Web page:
Mindfulness is widely regarded as a helpful method for maintaining emotional wellbeing and managing difficulties such as depression and anxiety. It’s gradually made its mark in running circles too. Athletes of all abilities are implementing mindfulness to boost their motivation and performance.
Mindfulness is all about being focussed and authentically engaged in the present rather than ruminating on the past, or focusing on worries about the future. It can, and should, be practiced at any time during the day. The key to mindfulness is to focus on a certain sensation, such as your breathing, to anchor yourself in the moment. It requires deliberate effort and meditative concentration. By doing so, you clear your mind of thoughts and distractions, and simply focus on the here and now.
I know it all sounds a bit of a faff for those of us who like to be on the go, look ahead, and focus on our goals but mindfulness is beneficial for our overall wellbeing. Plus, it’s probably good to slow down sometimes.
While that all makes sense, how on earth does it apply to running?
Tune In To Your Body
One of the messages from mindfulness practitioners is the importance of tuning into your body when running. This could be your breathing, your cadence, or how your feet feel when they meet the ground.
To centre your mind on something you’re experiencing right now. By being mindful of your bodily experiences, your mind is resting on yourself rather than on someone or something else. Mindfully paying attention to physiological feedback is good too. You’re focusing on what sensations you’re experiencing and truly zoning into your body.
By running mindfully and attuning to yourself, you’re less likely to ignore any niggles and pains. This increases the chances that injuries will be prevented. Running mindfully means your posture and running efficiency will improve too. You could take this further and practice barefoot running. Surely there’s no better way to be mindful than to really feel your feet connect with nature. Take it easy though. If you’re not used to barefoot running, introduce it gradually.
I’m as guilty as the next runner for returning from any run or race and evaluating my performance. I question what went well, what I could I’ve done better, and scroll through Strava checking out goals, PBs, course records and segment times. All these things can potentially sap the joy experienced from running, and distract from the achievement of simply getting outdoors and covering some miles.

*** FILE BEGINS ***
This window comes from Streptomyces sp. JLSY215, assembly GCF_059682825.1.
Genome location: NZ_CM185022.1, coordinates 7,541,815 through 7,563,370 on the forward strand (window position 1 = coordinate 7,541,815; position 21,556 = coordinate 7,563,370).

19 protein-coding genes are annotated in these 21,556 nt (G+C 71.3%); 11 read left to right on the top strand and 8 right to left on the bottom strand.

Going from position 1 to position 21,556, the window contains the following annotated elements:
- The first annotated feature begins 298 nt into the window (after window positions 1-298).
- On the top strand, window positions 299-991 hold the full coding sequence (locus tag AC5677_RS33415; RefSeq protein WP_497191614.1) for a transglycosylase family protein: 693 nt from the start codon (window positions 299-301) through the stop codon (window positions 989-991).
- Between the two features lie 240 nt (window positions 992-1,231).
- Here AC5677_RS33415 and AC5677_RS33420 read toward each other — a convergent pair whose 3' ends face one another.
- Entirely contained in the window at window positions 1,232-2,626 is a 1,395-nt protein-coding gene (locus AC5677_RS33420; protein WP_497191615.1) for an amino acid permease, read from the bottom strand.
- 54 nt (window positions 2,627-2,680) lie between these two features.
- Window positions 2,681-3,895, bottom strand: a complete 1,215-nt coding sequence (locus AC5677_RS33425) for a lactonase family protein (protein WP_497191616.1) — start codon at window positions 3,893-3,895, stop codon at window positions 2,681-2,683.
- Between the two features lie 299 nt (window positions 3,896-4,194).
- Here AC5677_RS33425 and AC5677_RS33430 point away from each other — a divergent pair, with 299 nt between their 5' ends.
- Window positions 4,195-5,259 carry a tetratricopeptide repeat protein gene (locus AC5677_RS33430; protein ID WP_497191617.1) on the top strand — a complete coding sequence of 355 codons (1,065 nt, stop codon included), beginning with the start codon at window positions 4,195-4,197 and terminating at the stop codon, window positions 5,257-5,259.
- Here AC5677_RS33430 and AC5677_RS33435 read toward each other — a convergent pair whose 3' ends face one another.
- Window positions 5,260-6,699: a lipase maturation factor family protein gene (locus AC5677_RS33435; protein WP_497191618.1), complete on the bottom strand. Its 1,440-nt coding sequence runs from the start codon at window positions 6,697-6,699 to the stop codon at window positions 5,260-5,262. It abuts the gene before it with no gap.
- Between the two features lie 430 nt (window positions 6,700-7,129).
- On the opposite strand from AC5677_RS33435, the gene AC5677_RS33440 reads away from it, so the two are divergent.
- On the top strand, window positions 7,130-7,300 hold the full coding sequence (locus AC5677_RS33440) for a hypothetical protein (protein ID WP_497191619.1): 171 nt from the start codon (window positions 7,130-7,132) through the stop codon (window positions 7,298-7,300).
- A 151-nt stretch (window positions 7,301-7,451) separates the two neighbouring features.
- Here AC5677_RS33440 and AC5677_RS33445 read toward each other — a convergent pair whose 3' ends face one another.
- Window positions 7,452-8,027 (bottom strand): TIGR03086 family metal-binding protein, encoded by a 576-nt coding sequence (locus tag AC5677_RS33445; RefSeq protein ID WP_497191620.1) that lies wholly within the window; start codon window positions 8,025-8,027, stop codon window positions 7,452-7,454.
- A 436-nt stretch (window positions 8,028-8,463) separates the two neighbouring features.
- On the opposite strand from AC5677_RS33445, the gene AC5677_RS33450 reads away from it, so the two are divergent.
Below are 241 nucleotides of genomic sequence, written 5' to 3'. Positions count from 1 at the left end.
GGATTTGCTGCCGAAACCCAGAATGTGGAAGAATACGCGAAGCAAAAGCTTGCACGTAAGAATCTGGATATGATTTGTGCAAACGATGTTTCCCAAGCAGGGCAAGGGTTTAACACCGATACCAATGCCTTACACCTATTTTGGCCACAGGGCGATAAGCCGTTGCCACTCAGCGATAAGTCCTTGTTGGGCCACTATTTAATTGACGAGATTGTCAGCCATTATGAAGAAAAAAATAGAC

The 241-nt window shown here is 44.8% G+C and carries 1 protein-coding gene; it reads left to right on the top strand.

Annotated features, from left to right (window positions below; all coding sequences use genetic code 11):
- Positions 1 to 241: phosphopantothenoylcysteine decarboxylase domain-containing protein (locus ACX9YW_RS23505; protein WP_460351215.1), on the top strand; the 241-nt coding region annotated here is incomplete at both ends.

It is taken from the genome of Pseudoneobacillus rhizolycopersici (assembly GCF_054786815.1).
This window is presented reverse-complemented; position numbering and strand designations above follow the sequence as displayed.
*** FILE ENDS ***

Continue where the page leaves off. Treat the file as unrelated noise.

Mindful running involves accepting each run for what it is, without judgement of time or performance. That doesn’t mean you can’t train for a particular distance or have goals in mind. We can’t control our performance on any given day though. Mindful running is about allowing ourselves to connect with what we’re doing, in that moment. We can still run to the best of our ability but our best will inevitably vary.
By accepting each run or race for what it is and however it pans out, we’re remaining mindful of our progress and experience, and what feels right at any given moment of our run. Plus, mindfulness promotes the idea of running based on how you feel, rather than focusing on time goals and regularly monitoring our performance. This doesn’t mean you’ll run slower or less efficiently either. You may be surprised how mindfulness positively influences your performance.
Aside from connecting and attuning to our bodies, mindful running is also about connecting to our feelings and accepting those for what they are. I think we can be distracted by our thoughts and feelings when running, especially when we use every technique going to keep our minds off the discomfort that comes with running.
When did you last run without distraction? I mean without headphones, a mobile or your GPS watch? Just you and your surroundings (preferably with a smile on your face). I’ll be the first to say that I generally like listening to music or a podcast, especially on a long run.
Running without distraction allows us to take in surrounding sensory stimulation. Who wouldn’t find joy or graitiude from hearing the sea, birds, or rustling trees when running? What about the visual richness that meets us when we head outside too? Remaining mindful when running allows us to take in these experiences and truly connect with our environment.
Lose Your Head
Our mental state or beliefs about any given race, run or performance is massively influenced by the thoughts and messages we give ourselves at any given time. Mental strength is part of running, and it can determine our overall running experience. Mindful running removes these pressures and thoughts. We can’t control what thoughts we have but we can decide how much importance or emphasis to place on them. If you’re truly in the here and now, and connected with you body, any thoughts will pass without judgement or influence.
Aside from mental strength and mindset, how many of us feel less stressed following a run? By embracing mindful running you’re more likely to reap the benefits on your emotional wellbeing through feeling emotionally and mentally regulated.
Surely if there’s a goal to any run, it should be enjoyment? Mindful running will tap into the joy and pleasure we experience from running, which is such a motivator. Plus mindful running doesn’t mean your performance will slide. If anything, it’s likely to improve along with the richness of your experience.
Are you a fan of mindful running? If so, what benefits have you noticed when you use it?
If you’d like to learn more about mindfulness, mindful.org have a good website. You can find it here.